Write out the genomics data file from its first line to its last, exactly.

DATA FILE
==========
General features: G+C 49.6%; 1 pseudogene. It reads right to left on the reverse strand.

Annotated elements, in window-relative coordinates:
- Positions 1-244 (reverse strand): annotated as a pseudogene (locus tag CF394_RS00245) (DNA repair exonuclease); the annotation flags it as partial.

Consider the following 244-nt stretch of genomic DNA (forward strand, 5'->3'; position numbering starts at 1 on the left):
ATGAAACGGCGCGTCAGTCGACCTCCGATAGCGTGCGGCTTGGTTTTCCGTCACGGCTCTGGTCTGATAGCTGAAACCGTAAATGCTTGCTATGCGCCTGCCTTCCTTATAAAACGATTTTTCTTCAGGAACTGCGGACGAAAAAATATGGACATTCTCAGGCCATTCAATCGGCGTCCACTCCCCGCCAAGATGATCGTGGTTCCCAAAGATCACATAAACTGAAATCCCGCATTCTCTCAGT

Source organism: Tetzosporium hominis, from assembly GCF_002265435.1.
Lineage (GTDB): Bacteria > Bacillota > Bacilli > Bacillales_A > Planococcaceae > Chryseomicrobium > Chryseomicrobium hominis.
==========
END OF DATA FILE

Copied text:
General features: G+C 49.6%; 1 pseudogene. It reads right to left on the reverse strand.

Annotated elements, in window-relative coordinates:
- Positions 1-244 (reverse strand): annotated as a pseudogene (locus tag CF394_RS00245) (DNA repair exonuclease); the annotation flags it as partial.

Consider the following 244-nt stretch of genomic DNA (forward strand, 5'->3'; position numbering starts at 1 on the left):
ATGAAACGGCGCGTCAGTCGACCTCCGATAGCGTGCGGCTTGGTTTTCCGTCACGGCTCTGGTCTGATAGCTGAAACCGTAAATGCTTGCTATGCGCCTGCCTTCCTTATAAAACGATTTTTCTTCAGGAACTGCGGACGAAAAAATATGGACATTCTCAGGCCATTCAATCGGCGTCCACTCCCCGCCAAGATGATCGTGGTTCCCAAAGATCACATAAACTGAAATCCCGCATTCTCTCAGT

Source organism: Tetzosporium hominis, from assembly GCF_002265435.1.
Lineage (GTDB): Bacteria > Bacillota > Bacilli > Bacillales_A > Planococcaceae > Chryseomicrobium > Chryseomicrobium hominis.